Things moving forward

It’s interesting seeing the progress of project implementation here in LB Fanteakwa.

Three weeks ago we held a training for 9 local representatives who would be leading the community action component of LB. Community action can involve anything from parent workshops, to read-a-thons, to, the piece de resistance of LB community action, Reading Camps. A community led after school reading program for grade K-3 children.

IMG_5916
All of us after the Volunteers Trainers workshop
IMG_5903
Planning session with volunteers to schedule community meetings

This past week they were the ones explaining literacy boost, baseline assessment results and taking questions from community members about reading camps, figuring out logistical details.

The community has already nominated volunteers to be reading camp leaders and we are securing potential venues for reading camps. The project seems to be moving full steam ahead.

LB Fanteakwa

The past three weeks I have been spending time in Fanteakwa, the south-east district of Ghana.

This Literacy Boost project in Fanteakwa has just begun implementation. The first two weeks, were spent on workshops to train volunteers in the community action and reading camp initiatives and Ghana Board of Ed representatives in teacher training. Reading camps are an after school program where children can have more opportunities to learn literacy through play.

 

 

Today we met with community volunteers to assign field groups and schedule community visits. At these visits, the communities will have more opportunities to ask questions and learn about Literacy Boost, nominate volunteers for reading camps, and determine where the reading camps will be held.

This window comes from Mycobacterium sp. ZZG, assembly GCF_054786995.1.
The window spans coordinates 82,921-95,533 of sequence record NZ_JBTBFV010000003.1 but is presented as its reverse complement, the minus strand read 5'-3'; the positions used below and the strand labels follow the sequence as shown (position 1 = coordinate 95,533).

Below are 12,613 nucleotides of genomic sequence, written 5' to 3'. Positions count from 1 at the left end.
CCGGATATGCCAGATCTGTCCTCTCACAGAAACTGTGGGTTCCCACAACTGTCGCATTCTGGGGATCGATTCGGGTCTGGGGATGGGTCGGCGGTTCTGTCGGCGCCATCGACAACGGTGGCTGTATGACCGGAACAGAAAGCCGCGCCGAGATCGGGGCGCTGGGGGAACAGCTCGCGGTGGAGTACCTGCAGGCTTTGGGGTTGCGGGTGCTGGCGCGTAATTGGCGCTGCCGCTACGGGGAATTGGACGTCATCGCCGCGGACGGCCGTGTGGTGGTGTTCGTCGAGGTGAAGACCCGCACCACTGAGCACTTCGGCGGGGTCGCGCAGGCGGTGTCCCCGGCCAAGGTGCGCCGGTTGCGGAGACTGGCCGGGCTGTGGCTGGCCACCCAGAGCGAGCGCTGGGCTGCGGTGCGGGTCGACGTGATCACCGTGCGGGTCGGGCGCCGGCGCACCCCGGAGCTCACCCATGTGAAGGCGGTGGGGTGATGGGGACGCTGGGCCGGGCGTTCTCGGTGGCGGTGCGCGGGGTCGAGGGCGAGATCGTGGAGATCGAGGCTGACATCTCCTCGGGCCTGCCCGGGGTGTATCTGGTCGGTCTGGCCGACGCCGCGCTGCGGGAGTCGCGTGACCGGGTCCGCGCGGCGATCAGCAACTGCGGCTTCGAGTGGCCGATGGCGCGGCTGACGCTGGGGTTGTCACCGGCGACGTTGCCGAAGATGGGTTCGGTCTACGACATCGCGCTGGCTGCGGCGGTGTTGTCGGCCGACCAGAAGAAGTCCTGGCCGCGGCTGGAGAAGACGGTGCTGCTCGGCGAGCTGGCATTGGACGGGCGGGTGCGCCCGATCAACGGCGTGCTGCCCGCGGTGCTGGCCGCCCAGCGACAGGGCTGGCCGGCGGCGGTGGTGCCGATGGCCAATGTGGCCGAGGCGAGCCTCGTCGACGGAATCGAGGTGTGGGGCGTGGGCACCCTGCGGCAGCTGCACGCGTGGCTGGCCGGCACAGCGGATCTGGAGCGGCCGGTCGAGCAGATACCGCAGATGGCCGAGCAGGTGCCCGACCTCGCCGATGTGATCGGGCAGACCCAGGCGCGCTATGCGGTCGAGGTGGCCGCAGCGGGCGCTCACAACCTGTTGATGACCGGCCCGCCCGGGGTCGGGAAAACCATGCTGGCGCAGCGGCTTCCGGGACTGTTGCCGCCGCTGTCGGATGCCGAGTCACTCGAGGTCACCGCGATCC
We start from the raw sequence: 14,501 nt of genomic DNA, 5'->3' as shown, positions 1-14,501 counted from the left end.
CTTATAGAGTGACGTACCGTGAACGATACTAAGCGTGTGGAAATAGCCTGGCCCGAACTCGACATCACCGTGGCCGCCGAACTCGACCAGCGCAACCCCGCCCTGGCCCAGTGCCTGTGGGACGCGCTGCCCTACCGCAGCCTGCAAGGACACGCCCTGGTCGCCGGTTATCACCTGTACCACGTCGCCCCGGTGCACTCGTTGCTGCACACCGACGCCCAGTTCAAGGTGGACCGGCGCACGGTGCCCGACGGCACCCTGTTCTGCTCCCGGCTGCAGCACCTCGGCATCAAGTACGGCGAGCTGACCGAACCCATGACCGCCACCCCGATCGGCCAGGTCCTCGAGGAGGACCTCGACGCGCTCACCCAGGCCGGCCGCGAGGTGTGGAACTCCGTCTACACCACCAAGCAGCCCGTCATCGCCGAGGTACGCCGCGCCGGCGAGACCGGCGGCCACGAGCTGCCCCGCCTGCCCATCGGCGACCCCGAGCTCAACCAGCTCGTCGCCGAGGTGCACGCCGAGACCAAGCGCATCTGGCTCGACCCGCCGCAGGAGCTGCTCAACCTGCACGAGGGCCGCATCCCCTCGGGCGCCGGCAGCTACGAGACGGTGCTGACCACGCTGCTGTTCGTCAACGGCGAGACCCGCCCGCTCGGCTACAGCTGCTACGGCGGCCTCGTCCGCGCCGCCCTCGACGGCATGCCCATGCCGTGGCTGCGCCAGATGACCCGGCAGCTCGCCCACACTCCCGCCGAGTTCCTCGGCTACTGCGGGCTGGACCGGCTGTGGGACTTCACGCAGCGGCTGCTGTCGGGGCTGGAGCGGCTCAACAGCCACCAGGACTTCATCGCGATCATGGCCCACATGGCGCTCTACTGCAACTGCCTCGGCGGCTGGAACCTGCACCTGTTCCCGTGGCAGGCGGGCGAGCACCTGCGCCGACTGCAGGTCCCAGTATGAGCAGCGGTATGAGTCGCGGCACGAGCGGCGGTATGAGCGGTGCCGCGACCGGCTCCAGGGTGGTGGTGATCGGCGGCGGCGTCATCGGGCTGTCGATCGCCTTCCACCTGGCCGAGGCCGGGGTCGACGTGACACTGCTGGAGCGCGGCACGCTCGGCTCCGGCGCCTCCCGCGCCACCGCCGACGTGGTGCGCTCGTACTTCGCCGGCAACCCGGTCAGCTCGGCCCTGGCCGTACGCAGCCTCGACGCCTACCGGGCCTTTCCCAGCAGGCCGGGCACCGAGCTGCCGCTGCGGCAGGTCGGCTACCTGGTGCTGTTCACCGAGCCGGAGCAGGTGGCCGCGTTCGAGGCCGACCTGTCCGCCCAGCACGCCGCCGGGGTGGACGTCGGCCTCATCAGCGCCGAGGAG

The LB Fanteakwa project is sponsored by KOICA (the Korean version of USAID) I’ve been working closely with World Vision Korea manager, Hyungmo Kim, and intern, Yejin Chang. While Hyungmo has been working at World Vision Korea for seven years, for both, it is their first experience working in the field and first experience with education. This has had a lot of technical challenges for both of them with language barriers, food, and illnesses but they’ve been real good sports about it all.

Farm to Table…as fast as you can!

I’ve noticed that fruit and veg here go bad quickly and are prone to fungi and internal rot. Taking into consideration fluctuations in temperature, humidity, and (lack of) refrigeration, it can still be a delicate balance of timing in order to consume veg when they are ripe and fresh. Once they peak, soon after they will ferment or become substrate for some other uninvited bacteria or fungi. In the states I can buy a good looking tomato and expect to keep it in the refrigerator for 10 days. Here, a bag of good tomatoes can last 3 days, and if there are any blemishes, those little toms are ticking time bombs. We had a bowl of tomatoes that grew white fungi overnight!